נחמיה יא:כה וְאֶל־הַחֲצֵרִ֖ים בִּשְׂדֹתָ֑ם מִבְּנֵ֣י יְהוּדָ֗ה יָֽשְׁב֞וּ בְּקִרְיַ֤ת הָֽאַרְבַּע֙ וּבְנֹתֶ֔יהָ וּבְדִיבֹן֙ וּבְנֹתֶ֔יהָ וּבִֽיקַּבְצְאֵ֖ל וַחֲצֵרֶֽיהָ:
Neh 11:25 As concerns the villages with their fields: Some of the Judahites lived in Kiryat-ha-arba[6] and its outlying hamlets, in Dibon[7] and its outlying hamlets, and in Jekabzeel and its villages.

It is possible that the author of this passage uses this older term to archaize, i.e., to give the new settlements the imprimatur of hoary antiquity—but there is no very strong reason why this should be so in this particular text. More likely, all the city-list texts originally had only the name Kiryat-arba with no gloss identifying the city as Hebron. As the idea developed that Hebron and Kiryat-arba were identical, various scribes glossed the other references to Kiryat-arba, but overlooked this verse in Nehemiah.

Why the Conflation of Hebron and Kiryat-arba?

The evidence suggests that Kiryat-arba and Hebron were originally separate cities. In Israelite tradition, Hebron is the city of Sheshai, Ahiman, and Talmai the giants, conquered by Caleb and/or the Judahites.[8] The patriarchs live in Hebron; David is crowned in Hebron and first establishes his rule over Judah and Israel there. Kiryat-arba, on the other hand, is the place where Sarah dies; it is a Judahite town appearing in a number of city-lists.

Over time, the two cities became conflated in the understanding of the scribes, who believed that Kiryat-arba was merely an archaic name for Hebron. This prompted the scribes to gloss Hebron with the phrase, “the original name of Hebron was Kiryat-arba,” and to gloss Kiryat-arba with, “that is, Hebron.” But what might have prompted a later editor to think the two cities of Kiryat-arba and Hebron were one?

When the Idumeans Controlled Hebron

After the fall of Judah in 6th century B.C.E., and for much of the Second Temple Period after that, Judah (Yehud) lost control of its southernmost territories to the Edomites (Idumeans), whose borders included Hebron.[9] Kiryat-arba, which was resettled during this period (Neh 11:21), was likely a southern Judahite town on the border near (Idumean dominated) Hebron. Perhaps associating Kiryat-arba with Hebron in the city lists and Sarah’s burial notice was meant as a political statement to the Idumeans during the period when they dominated Hebron, “You may rule this city now, but it is part of our heritage going back to the time of Abraham and Joshua.”[10]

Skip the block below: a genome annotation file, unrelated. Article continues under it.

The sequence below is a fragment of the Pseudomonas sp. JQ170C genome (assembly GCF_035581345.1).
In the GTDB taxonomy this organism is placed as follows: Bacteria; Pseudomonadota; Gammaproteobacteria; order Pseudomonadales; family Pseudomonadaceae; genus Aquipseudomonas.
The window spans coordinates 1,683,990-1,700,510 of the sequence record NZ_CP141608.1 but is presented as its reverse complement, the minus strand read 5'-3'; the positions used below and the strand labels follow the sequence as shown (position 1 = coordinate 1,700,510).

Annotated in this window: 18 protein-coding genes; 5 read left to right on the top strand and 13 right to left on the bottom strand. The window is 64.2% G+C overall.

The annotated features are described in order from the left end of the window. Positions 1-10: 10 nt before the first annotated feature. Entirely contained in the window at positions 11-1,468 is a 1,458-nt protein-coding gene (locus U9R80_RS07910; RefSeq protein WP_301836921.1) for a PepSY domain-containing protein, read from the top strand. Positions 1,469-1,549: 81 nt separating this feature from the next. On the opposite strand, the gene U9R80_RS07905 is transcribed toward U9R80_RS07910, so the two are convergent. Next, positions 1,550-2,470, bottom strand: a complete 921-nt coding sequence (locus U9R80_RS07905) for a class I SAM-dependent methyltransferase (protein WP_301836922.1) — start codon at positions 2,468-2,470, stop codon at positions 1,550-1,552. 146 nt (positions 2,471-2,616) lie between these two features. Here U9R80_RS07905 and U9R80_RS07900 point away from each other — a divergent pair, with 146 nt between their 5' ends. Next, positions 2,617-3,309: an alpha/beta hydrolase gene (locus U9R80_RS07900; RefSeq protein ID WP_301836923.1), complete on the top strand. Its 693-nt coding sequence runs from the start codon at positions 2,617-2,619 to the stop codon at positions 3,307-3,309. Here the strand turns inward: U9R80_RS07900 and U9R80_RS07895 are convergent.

In addition to this political interpretation, however, we must add two prosaic possibilities. It is possible that the scribal editors were no longer familiar with the location of Kiryat-arba, and they associated it with a more familiar place in the vicinity, the great city of Hebron. Moreover, it may be that the scribes were partially correct. Kiryat-arba may have been a small town, very close to Hebron. As happens with small towns near large cities, when Hebron expanded over time, the nearby small town of Kiryat-arba was swallowed up, and with that, the two cities merged not only their populations, but their places in Judahite tradition. Thus, from the perspective of this time period, Kiryat-arba was indeed (part of greater) Hebron.

Published

June 30, 2016

|

Last Updated

October 11, 2019

Footnotes

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Dr. Jacob L. Wright is Associate Professor of Hebrew Bible at Emory University’s Candler School of Theology and the Director of Graduate Studies in Emory’s Tam Institute of Jewish Studies. His doctorate is from Georg-August-Universität, Göttingen. He is the author of Rebuilding Identity: The Nehemiah Memoir and its Earliest Readers (which won a Templeton prize) and David, King of Israel, and Caleb in Biblical Memory

Dr. Rabbi Zev Farber is a fellow at Project TABS and editor of TheTorah.com. He holds a Ph.D. from Emory University in Jewish Religious Cultures (Hebrew Bible focus) and an M.A. from Hebrew University in Jewish History (biblical period focus). In addition to academic training, Zev holds ordination (yoreh yoreh) and advanced ordination (yadin yadin) from Yeshivat Chovevei Torah (YCT) Rabbinical School. He is the author of Images of Joshua in the Bible and their Reception (De Gruyter, BZAW 457) and the editor of Halakhic Realities: Collected Essays on Brain Death (Maggid).